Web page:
The number of approvals for home purchase was broadly flat in 2016 compared to the average for the last three years, in line with unchanged sales volumes. Rising house prices accounted for a modest increase in the value of loans originated.
Looking ahead, there is a balance between how much the London housing market slows and the extent to which this is offset by rising activity across the rest of the country. We expect housing transactions in London to fall over 2017 in response to weaker demand, acting as a brake on the speed of house price growth.
The impetus for house price growth is set to come from large regional cities such as Birmingham and Manchester, where affordability is more attractive and house price growth has clear upsides so long as the economy continues to grow. While there are fears over rising inflation and a squeeze on incomes, we believe house price growth could surprise on the upside in 2017. This will provide an important support for lending growth over the year ahead.
The remortgaging battleground
Remortgaging picked up in 2016 as rates bottomed out at record lows. The volume of remortgaging approvals was up 14% to the highest level for eight years and the value of approvals grew 20%. Fears of inflation leading to higher mortgage rates are likely to encourage greater remortgaging activity over 2017.
The remortgage space has already emerged as the main battleground for lenders that are committed to streamlining the customer journey and reducing the ‘time to yes’. The digital channel will grow in importance as the competition for remortgaging business hots up. The role of automated valuations and other collateral data to inform underwriting decisions and support an enhanced customer experience will only grow in importance.
Buy to let still kicking
Despite the hike in Stamp Duty Land Tax, changes to tax relief and tougher underwriting standards, the buy-to-let market is far from dead, but it has certainly lost its sheen. Lending volumes for new purchases are running 33% lower compared to the average over 2014 and 2015 as investors assess the impact of myriad policy changes. A key consideration for lenders will be how best to respond to the regulator’s requirement for tougher underwriting standards.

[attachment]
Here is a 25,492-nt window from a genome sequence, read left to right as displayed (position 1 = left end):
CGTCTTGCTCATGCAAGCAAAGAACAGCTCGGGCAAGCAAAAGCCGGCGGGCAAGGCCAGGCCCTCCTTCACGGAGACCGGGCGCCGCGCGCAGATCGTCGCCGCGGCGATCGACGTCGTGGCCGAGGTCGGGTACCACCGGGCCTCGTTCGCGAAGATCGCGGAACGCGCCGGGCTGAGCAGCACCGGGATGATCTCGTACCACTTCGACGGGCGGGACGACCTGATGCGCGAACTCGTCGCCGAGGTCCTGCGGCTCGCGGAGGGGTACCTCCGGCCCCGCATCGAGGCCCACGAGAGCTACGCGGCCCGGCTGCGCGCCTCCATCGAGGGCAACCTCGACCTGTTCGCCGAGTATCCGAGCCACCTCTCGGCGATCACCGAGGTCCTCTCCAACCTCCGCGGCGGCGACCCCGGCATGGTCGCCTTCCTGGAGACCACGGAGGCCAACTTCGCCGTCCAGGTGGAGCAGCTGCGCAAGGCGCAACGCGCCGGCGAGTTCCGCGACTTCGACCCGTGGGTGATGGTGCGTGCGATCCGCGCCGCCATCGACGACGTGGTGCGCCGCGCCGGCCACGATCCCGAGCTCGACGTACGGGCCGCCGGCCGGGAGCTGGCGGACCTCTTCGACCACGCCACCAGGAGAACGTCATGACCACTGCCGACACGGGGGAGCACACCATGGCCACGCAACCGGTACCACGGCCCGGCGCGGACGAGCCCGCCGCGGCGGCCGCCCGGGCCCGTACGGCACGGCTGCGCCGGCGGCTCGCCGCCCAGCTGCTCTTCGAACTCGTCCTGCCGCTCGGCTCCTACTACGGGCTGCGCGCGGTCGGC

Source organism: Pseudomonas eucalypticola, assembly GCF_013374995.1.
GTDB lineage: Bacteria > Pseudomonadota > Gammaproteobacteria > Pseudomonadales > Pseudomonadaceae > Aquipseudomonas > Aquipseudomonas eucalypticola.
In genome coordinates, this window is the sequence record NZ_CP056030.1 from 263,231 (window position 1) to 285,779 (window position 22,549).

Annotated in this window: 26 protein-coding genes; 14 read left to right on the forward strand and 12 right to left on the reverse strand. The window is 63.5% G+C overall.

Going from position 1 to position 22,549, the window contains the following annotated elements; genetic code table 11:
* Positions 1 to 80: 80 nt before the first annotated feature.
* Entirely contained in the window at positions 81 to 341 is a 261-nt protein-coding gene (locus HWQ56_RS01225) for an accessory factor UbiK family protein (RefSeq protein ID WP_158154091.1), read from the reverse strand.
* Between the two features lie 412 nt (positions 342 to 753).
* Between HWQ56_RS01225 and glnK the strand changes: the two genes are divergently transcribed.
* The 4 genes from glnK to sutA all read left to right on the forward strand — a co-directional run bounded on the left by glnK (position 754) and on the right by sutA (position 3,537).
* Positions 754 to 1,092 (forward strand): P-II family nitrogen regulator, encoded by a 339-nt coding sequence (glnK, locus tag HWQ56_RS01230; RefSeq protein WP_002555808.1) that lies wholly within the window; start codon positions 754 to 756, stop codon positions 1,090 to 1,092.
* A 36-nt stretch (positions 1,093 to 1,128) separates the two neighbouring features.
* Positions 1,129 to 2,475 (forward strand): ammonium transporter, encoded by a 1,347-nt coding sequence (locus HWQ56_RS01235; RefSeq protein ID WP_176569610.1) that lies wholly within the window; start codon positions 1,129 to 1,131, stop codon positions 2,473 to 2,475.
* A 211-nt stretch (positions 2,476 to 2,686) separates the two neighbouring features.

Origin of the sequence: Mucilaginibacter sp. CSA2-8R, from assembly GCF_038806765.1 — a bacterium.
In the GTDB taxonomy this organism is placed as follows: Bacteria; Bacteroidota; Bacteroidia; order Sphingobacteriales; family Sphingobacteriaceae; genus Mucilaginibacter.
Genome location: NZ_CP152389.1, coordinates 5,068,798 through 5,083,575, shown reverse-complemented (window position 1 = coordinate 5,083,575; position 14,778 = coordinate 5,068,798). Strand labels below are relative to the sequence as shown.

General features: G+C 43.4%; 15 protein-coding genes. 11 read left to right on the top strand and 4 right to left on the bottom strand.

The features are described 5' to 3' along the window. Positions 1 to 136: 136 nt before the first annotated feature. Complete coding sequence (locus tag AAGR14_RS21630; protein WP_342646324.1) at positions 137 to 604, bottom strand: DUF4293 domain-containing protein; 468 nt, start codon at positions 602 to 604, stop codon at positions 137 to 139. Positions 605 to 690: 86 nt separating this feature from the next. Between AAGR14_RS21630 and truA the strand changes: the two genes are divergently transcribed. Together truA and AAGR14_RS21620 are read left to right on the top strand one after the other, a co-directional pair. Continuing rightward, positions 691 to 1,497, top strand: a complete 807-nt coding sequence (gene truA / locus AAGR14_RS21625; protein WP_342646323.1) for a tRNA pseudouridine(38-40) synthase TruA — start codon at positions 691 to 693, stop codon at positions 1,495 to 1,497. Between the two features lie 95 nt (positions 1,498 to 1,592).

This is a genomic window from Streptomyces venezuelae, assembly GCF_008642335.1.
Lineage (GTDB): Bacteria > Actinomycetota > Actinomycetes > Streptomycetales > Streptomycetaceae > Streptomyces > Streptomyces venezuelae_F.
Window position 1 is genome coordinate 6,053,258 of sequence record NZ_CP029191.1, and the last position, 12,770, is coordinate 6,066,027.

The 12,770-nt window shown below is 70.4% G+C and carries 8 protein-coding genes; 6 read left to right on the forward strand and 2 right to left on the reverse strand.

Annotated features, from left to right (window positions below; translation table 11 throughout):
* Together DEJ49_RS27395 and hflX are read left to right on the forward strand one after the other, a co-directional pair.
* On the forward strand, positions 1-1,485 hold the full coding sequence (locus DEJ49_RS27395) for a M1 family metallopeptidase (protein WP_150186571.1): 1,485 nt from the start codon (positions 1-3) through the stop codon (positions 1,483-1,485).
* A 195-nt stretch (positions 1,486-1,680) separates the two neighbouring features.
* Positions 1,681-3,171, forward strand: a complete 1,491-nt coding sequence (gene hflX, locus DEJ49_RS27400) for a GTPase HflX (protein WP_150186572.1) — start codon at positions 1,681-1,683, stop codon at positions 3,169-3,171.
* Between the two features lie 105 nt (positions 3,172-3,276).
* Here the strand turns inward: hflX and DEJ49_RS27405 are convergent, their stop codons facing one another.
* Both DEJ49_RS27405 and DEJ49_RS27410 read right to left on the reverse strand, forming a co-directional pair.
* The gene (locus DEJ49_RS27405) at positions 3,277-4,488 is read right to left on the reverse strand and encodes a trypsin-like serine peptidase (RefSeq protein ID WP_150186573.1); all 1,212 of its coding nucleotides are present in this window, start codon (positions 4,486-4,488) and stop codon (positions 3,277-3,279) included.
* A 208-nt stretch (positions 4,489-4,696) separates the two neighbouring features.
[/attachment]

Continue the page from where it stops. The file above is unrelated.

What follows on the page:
In our view the net effect of all the changes will be to push new investment into lower capital value, higher yielding markets. The risk profile of new originations will change and this is something lenders will need to assess in more detail.
The equity release factor
Adapting to changing market conditions and the constraints of regulation will be a key theme for 2017. The availability of high loan to value (LTV) products has supported increasing first time buyer transactions in recent years, but higher capital values impact affordability calculations and this could slow the rate of growth over 2017.
For lenders this means greater attention should be paid to equity release and lending into retirement market, as older borrowers will look to pass down equity to help younger generations join the property ladder. Although equity release only represents a narrow proportion of the market, it posted a record year in 2016 and looks set to grow further in 2017.
Unlocking demand from emerging segments such as this should be an important objective for lenders in 2017, as well as taking an innovative, digital-led approach to increasing customer engagement and holding onto the right business in core areas.